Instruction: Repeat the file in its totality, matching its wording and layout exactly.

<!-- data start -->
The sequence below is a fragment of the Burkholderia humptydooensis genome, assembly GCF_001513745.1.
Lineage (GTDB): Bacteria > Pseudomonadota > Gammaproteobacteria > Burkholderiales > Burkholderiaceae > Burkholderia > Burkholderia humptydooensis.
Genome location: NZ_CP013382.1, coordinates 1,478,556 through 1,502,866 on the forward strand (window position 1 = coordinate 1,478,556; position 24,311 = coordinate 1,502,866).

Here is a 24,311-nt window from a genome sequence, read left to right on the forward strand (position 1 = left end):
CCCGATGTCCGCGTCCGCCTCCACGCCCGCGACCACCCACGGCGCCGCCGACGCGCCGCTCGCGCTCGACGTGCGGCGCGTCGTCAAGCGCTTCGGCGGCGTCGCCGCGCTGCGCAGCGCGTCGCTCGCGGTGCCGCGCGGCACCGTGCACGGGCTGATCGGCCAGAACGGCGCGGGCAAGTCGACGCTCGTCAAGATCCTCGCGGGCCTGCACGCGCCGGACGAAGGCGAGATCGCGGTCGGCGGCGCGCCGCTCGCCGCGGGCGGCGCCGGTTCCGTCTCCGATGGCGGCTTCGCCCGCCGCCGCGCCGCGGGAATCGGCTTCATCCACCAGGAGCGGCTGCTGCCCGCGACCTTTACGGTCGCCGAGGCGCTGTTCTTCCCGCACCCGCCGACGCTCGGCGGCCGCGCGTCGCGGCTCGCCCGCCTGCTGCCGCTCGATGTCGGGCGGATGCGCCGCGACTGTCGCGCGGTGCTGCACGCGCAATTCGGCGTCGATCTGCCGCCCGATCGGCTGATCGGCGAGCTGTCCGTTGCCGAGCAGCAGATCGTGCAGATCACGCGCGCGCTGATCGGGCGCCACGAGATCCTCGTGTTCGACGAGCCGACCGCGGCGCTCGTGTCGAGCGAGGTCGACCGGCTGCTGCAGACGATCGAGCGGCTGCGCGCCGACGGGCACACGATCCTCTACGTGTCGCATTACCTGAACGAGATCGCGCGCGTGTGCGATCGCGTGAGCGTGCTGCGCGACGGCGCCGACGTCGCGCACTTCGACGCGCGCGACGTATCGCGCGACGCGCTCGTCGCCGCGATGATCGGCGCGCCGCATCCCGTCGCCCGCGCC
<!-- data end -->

The sequence below is a fragment of the Burkholderia humptydooensis genome, assembly GCF_001513745.1.
Lineage (GTDB): Bacteria > Pseudomonadota > Gammaproteobacteria > Burkholderiales > Burkholderiaceae > Burkholderia > Burkholderia humptydooensis.
Genome location: NZ_CP013382.1, coordinates 1,478,556 through 1,502,866 on the forward strand (window position 1 = coordinate 1,478,556; position 24,311 = coordinate 1,502,866).

Here is a 24,311-nt window from a genome sequence, read left to right on the forward strand (position 1 = left end):
CCCGATGTCCGCGTCCGCCTCCACGCCCGCGACCACCCACGGCGCCGCCGACGCGCCGCTCGCGCTCGACGTGCGGCGCGTCGTCAAGCGCTTCGGCGGCGTCGCCGCGCTGCGCAGCGCGTCGCTCGCGGTGCCGCGCGGCACCGTGCACGGGCTGATCGGCCAGAACGGCGCGGGCAAGTCGACGCTCGTCAAGATCCTCGCGGGCCTGCACGCGCCGGACGAAGGCGAGATCGCGGTCGGCGGCGCGCCGCTCGCCGCGGGCGGCGCCGGTTCCGTCTCCGATGGCGGCTTCGCCCGCCGCCGCGCCGCGGGAATCGGCTTCATCCACCAGGAGCGGCTGCTGCCCGCGACCTTTACGGTCGCCGAGGCGCTGTTCTTCCCGCACCCGCCGACGCTCGGCGGCCGCGCGTCGCGGCTCGCCCGCCTGCTGCCGCTCGATGTCGGGCGGATGCGCCGCGACTGTCGCGCGGTGCTGCACGCGCAATTCGGCGTCGATCTGCCGCCCGATCGGCTGATCGGCGAGCTGTCCGTTGCCGAGCAGCAGATCGTGCAGATCACGCGCGCGCTGATCGGGCGCCACGAGATCCTCGTGTTCGACGAGCCGACCGCGGCGCTCGTGTCGAGCGAGGTCGACCGGCTGCTGCAGACGATCGAGCGGCTGCGCGCCGACGGGCACACGATCCTCTACGTGTCGCATTACCTGAACGAGATCGCGCGCGTGTGCGATCGCGTGAGCGTGCTGCGCGACGGCGCCGACGTCGCGCACTTCGACGCGCGCGACGTATCGCGCGACGCGCTCGTCGCCGCGATGATCGGCGCGCCGCATCCCGTCGCCCGCGCC